Overview

These five astonishing stories, along with two compelling essays, show Bolano as a magician, pulling bloodthirsty rabbits out of his hat.


The stories in The Insufferable Gaucho — unpredictable and daring, highly controlled yet somehow haywire — might concern a stalwart rat police detective investigating terrible rodent crimes, or an elusive plagiarist, or an elderly Argentine lawyer giving up city life for an improbable return to the familye state on the Pampas, now gone to ...
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The Insufferable Gaucho

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Overview

These five astonishing stories, along with two compelling essays, show Bolano as a magician, pulling bloodthirsty rabbits out of his hat.


The stories in The Insufferable Gaucho — unpredictable and daring, highly controlled yet somehow haywire — might concern a stalwart rat police detective investigating terrible rodent crimes, or an elusive plagiarist, or an elderly Argentine lawyer giving up city life for an improbable return to the familye state on the Pampas, now gone to wrack and ruin. These five astonishing stories, along with two compelling essays, show Bolano as a magician, pulling bloodthirsty rabbits out of his hat.
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Editorial Reviews

Michael Greenberg
Readers trying to navigate Bolaño's gathering body of work may find themselves wondering where to turn: since his death in 2003, 12 of his books have been published in the United States. The Insufferable Gaucho would be an excellent place to start. The title story of this collection is one of Bolaño's most powerful fictions.
—The New York Times
Publishers Weekly
Seven tales by the amazingly prolific-in-death Bolaño (2666) explore themes of self-exile and illness. The two best stories concern conflicted Argentinean protagonists; in the title story, Hector Pereda, "an irreproachable lawyer with a record of honesty," leaves Buenos Aires after the death of his wife and the collapse of the country's economy to make a go as a gaucho on the pampas. Inhabiting a ruined ranch, with only the languid locals and predatory rabbits as company, Hector finds a welcome, near-poetic restoration of a society where self-reliance and egalitarianism reign. In "Alvaro Rousselot's Journey," an acclaimed Argentinean novelist sets out for Paris to confront a filmmaker who has blatantly plagiarized his books, though what really eats at the novelist is that the filmmaker has ignored the writer's recent works, leaving him with the sense that "he had lost his best reader." "Rat Police" reflects Bolaño's interest in fantasy and noirish crime fiction, while "Literature + Illness = Illness" is essentially an essay about terminal illness. Andrews is an excellent translator, and even if these are somewhat lesser works in the Bolaño pantheon, completists will snap this up. (Sept.)
Newsweek
“A spellbinder.”
The New York Times Magazine
Bolaño wrote with the high-voltage first-person braininess of a Saul Bellow and an extreme subversive vision of his own.— Francisco Goldman
The New York Review of Books
An exemplary literary rebel.— Sarah Kerr
Francisco Goldman - The New York Times Magazine
“Bolaño wrote with the high-voltage first-person braininess of a Saul
Bellow and an extreme subversive vision of his own.”
Sarah Kerr - The New York Review of Books
“An exemplary literary rebel.”
Library Journal
Another volume extracted from Bolaño's extensive posthumous vault, this highly original but uneven collection of five stories and two essays perpetuates the typical idiosyncrasies of Bolaño's inimitable style. After the opening bagatelle, the eponymous second story, written with thematic strains of Borges, reverses the location of the traditional violent myth of the gaucho from the Argentine pampas to the city. Probably the most unusual contribution is "Rat Police," an allegorical narrative related by rats; after reading this short story, one wonders if Bolaño's creative soul is brilliant or warped. "Alvaro Rousselt's Journey" has as protagonists two of Bolaño's most characteristic types: the expatriate writer and the prostitute. The two-part final story, "Two Catholic Tales," does not measure up to the rest of the volume. The first of the two concluding essays tackles the relationship between literature and illness with fitting reverence to Baudelaire, Mallarmé, and Kafka; the second, "The Myths of Chtulhu," is more desultory and off target. Both are esthetic brain dumps from Bolaño's creative but offbeat mind. VERDICT These short pieces hold the attention of readers, especially those who already know what to expect from Bolaño. For newcomers, these items come across as creative but bizarre.—Lawrence Olszewski, OCLC Lib., Dublin, OH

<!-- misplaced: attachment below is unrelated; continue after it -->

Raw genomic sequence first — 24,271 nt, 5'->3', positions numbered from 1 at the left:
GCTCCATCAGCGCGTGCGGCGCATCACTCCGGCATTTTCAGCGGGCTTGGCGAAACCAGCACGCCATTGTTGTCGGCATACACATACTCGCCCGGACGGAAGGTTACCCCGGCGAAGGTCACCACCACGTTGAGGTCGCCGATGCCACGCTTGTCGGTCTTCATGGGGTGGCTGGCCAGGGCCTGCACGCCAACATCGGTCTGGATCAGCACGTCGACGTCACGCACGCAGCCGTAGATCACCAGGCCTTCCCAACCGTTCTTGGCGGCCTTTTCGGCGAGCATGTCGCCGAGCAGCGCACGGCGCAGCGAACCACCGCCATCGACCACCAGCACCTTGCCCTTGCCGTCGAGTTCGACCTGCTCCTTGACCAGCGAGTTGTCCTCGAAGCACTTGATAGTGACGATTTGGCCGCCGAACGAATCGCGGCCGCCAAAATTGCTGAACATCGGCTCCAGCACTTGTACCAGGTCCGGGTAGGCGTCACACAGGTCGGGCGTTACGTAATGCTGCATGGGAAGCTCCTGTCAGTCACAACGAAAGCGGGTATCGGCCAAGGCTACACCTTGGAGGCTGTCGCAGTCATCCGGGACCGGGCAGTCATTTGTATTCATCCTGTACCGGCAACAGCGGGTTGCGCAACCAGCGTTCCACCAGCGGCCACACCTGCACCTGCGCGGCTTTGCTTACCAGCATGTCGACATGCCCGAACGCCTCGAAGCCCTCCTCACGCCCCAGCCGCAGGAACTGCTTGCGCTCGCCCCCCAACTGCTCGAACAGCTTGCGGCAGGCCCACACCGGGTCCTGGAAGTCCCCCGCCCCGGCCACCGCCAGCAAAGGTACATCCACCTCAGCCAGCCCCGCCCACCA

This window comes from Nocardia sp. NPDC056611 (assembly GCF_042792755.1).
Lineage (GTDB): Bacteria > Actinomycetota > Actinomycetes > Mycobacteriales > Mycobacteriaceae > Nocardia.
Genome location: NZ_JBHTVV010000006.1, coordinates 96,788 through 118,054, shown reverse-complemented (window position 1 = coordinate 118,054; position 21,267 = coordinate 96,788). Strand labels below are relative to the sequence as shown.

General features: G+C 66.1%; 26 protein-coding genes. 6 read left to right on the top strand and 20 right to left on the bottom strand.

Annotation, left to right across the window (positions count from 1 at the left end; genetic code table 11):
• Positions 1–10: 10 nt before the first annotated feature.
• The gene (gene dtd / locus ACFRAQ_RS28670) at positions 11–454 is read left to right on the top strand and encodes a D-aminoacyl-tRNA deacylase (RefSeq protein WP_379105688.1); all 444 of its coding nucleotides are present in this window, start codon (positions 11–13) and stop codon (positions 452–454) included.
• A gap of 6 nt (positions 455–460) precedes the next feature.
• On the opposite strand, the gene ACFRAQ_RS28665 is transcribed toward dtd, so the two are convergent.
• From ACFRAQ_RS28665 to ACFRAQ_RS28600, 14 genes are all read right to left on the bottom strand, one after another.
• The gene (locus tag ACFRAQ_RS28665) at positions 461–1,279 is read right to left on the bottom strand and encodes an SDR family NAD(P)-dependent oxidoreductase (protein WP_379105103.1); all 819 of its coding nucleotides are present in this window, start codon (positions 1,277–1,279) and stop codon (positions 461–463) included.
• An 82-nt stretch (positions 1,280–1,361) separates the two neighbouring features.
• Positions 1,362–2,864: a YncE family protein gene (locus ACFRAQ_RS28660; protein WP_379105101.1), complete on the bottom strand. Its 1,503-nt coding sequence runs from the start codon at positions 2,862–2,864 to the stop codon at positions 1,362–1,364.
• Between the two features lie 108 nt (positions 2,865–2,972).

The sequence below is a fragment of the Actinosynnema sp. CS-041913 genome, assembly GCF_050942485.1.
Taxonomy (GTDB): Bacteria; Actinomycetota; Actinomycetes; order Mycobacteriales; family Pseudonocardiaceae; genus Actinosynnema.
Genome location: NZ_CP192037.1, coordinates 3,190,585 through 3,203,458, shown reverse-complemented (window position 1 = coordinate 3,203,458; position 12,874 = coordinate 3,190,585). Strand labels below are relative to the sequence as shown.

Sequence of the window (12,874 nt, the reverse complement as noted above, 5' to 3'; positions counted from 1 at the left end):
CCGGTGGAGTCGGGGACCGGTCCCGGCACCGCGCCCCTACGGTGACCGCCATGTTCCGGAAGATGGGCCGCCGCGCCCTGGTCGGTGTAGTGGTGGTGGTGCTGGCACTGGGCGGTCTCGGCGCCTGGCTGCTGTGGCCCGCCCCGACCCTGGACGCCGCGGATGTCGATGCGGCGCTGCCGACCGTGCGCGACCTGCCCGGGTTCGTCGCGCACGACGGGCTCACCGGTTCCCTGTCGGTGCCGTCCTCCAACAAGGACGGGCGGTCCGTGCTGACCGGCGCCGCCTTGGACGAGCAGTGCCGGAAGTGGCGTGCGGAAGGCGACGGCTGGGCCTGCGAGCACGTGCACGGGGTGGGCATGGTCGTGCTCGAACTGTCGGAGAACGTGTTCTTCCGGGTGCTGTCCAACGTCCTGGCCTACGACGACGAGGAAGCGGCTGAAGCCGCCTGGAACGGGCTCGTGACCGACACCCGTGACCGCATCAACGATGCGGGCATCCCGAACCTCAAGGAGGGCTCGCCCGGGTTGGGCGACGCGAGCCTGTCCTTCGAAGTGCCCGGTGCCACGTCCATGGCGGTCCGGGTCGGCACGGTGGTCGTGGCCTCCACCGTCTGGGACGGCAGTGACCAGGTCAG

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Product Details

  • ISBN-13: 9780811220538
  • Publisher: New Directions Publishing Corporation
  • Publication date: 6/12/2012
  • Sold by: Barnes & Noble
  • Format: eBook
  • Pages: 170
  • Sales rank: 1,233,803
  • File size: 3 MB

Meet the Author

Author of 2666 and many other acclaimed works, Roberto Bolaño (1953-2003) was born in Santiago, Chile, and later lived in Mexico, Paris, and Spain. He has been acclaimed “by far the most exciting writer to come from south of the Rio Grande in a long time” (Ilan Stavans, The Los Angeles Times),” and as “the real thing and the rarest” (Susan Sontag). Among his many prizes are the extremely prestigious Herralde de Novela
Award and the Premio Rómulo Gallegos. He was widely considered to be the greatest Latin American writer of his generation. He wrote nine novels, two story collections, and five books of poetry, before dying in July 2003 at the age of 50.
The poet Chris Andrews has translated many books by Roberto Bolaño and César Aira for New Directions.
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